Of course, The West is an appropriately creepy place. Our long vistas, howling winds, switchback roads, misty fogs, the ancient buildings, more ramshackle than not, and the loneliness and the resulting craziness, make us a fine people and place for ghosts to haunt.
My favorite "for reals" TV ghost story, and I'm a sucker for those, happened in Silver City, reputedly one of the most haunted places in the West. I'd heard stories about that town for decades. Two young, beautiful reporters spent the night in the bar and the hotel. They were getting locked into or out of places, usually with a massive slam of the door, that somehow refused to open after. It could have been ghosts or it could have just been the old buildings, having a laugh at their expense. Either way, they hightailed it out of town in the middle of the night.
More. Than. They. Wanted.
I have a family ghost story. Aren't those the best kind anyway? My cousin, Pat, died of a heart attack when she was in her 50s, just a few days before her daughter, Vicki, married. Talk about a tough wedding. Everybody cried all the way through that. Fast forward a few years, long enough for Vicki and her husband to have their first child and for that little girl to be between three and four years old. This was a family that had fun together. Vicki and Nicole came to visit Great Grandma and Great Grandpa, and were there for a long weekend. Poor little Nicole was having a time of it. She was crying and fussy all weekend, kept talking about the "lady in the corner," which scared her. Nicole would point her out. Nobody else could see "the lady in the corner." On the morning, they were leaving, Grandma picked up little Nicole to take her to the car. There, Nicole pointed, there is the "lady in the corner." The little girl pointed to Pat's high school graduation photo on top of the fireplace mantle.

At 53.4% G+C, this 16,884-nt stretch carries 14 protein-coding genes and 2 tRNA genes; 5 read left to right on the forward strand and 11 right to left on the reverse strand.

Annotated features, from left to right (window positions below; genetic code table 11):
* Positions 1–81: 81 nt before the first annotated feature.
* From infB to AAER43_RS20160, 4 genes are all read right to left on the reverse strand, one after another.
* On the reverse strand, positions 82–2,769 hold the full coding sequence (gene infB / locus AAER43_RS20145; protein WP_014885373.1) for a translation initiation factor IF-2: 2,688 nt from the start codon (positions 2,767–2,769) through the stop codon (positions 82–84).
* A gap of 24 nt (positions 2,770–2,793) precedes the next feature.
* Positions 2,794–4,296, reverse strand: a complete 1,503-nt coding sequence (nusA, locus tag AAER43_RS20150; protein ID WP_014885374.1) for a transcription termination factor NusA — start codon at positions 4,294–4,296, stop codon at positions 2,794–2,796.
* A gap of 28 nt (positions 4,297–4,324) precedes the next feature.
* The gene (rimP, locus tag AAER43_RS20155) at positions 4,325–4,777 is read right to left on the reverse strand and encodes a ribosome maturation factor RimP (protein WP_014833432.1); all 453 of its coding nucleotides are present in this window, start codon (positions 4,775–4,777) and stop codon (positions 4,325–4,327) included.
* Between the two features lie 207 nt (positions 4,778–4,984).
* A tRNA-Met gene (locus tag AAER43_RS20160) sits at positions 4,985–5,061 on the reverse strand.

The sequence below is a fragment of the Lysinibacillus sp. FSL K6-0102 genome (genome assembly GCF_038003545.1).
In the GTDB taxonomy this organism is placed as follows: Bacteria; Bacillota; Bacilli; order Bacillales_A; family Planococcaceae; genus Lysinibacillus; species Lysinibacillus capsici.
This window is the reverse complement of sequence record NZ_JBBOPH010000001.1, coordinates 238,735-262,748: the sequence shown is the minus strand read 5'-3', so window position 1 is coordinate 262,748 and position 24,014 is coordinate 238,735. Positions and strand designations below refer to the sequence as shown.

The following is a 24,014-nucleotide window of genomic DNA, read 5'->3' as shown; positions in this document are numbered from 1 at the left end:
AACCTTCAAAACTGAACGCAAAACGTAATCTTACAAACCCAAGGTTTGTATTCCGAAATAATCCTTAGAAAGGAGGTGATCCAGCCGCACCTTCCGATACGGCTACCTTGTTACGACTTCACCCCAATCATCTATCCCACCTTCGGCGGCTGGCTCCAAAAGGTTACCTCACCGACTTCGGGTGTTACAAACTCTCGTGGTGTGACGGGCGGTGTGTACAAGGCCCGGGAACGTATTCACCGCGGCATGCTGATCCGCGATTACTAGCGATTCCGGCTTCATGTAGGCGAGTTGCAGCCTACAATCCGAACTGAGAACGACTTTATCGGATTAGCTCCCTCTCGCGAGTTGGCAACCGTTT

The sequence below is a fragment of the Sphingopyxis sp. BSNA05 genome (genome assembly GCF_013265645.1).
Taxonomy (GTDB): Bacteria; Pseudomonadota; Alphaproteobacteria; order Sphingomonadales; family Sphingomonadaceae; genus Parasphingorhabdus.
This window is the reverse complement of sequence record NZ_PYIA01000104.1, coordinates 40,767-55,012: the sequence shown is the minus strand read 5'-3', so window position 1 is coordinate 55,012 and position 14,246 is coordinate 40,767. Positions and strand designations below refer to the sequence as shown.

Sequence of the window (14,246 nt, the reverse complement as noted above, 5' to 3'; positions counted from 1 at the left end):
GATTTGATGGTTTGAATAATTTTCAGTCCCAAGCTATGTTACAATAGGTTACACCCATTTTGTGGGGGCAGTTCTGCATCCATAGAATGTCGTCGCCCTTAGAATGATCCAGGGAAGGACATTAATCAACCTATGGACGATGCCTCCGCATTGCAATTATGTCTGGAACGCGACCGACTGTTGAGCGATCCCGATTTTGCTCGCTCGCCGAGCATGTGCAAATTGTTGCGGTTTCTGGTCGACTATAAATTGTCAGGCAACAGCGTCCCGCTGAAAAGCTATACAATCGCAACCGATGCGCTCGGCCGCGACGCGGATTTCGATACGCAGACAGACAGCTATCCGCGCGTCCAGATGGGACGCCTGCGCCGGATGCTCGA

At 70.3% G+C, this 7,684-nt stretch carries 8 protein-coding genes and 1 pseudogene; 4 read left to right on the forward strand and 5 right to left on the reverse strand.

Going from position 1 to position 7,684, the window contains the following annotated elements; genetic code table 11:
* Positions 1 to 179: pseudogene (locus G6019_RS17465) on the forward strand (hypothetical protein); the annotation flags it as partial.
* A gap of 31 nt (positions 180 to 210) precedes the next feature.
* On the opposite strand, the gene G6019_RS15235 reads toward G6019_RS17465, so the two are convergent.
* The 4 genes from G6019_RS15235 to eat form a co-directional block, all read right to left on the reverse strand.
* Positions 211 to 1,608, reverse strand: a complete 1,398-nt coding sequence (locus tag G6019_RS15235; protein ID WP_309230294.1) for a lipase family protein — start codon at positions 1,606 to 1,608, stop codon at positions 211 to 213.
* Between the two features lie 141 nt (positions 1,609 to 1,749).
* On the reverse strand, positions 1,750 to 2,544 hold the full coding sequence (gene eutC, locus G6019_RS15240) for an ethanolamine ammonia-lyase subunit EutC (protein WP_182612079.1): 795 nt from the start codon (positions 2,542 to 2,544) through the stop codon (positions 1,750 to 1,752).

Most of this story is true.
I've had lots of creepy feelings in this state. I remember fogs when I was younger that would be so thick, you couldn't see through them for days. The un-nervingest of those fogs hung over us at just over roof-top high. It gave the street light a really odd cast.
Old barns can scare the willies out of you too, especially when the old boards don't exactly keep out the wind and the cold. You can see through the slats of wood. In the daylight, fine. When the wind is blowing or at night, the sound of the wind howling through those old buildings makes you think the devils themselves have come straight out of hell, moaning and shrieking, to eat you alive.
When I was much younger, I hiked into a high mountain ghost town, Boulder City in central Idaho. The place weirded me out. Maybe it was the plants, high above the tree-line, that were mangled by the wind, or the crazy-making greed that comes with gold mines, or maybe the long solitary winters, any way it felt haunted to me. I said as much to an old friend who had grown up in the area about it. He said, "No, not Boulder City. There are places like that in Idaho, but that isn't one of them."
Still and all.
My absolute best story was the story of my brother and a favorite cousin who were going to spend the night in a camper shell in the rural front yard, where the farm equipment was kept. The boys were about ten years old. It all went well until about midnight. The lights were out, the wind was up. And then slowly, it began to dawn on the boys that they weren't alone. "That breathin you?" Mike whispered. What ever it was, it snored deeply. "Nope," my brother was holding his breath and trying to talk. That was enough to send both boys screaming into the house. My uncle had to go look by himself, since the kids had had enough for one night. What did he find? Two hunting dogs. They were the "ghosts." They had scrambled into the camper quietly for big guys.
Which brings me around to my own Halloween memories. There were 8 family farms in my country neighborhood where we would Trick or Treat. Each mama would make something wonderful. We wound up with 8 treats, each one better than the last.
Things like brownies with frosting, snickerdoodles, popcorn balls, Rice Crispy treats, giant Hershey's bars, pretty baggies of candy corn and peanuts, carmel apples, lemon bars, black jelly beans and orange slices, lots of those. Two hundred itty-bitty candy bars do not do it for me. But those homemade treats can reduce me to a slobbering mess.
Then too, there could still be a ghost or two, still hanging around the old neighborhoods. I was thinking those ghosts might be more like Casper.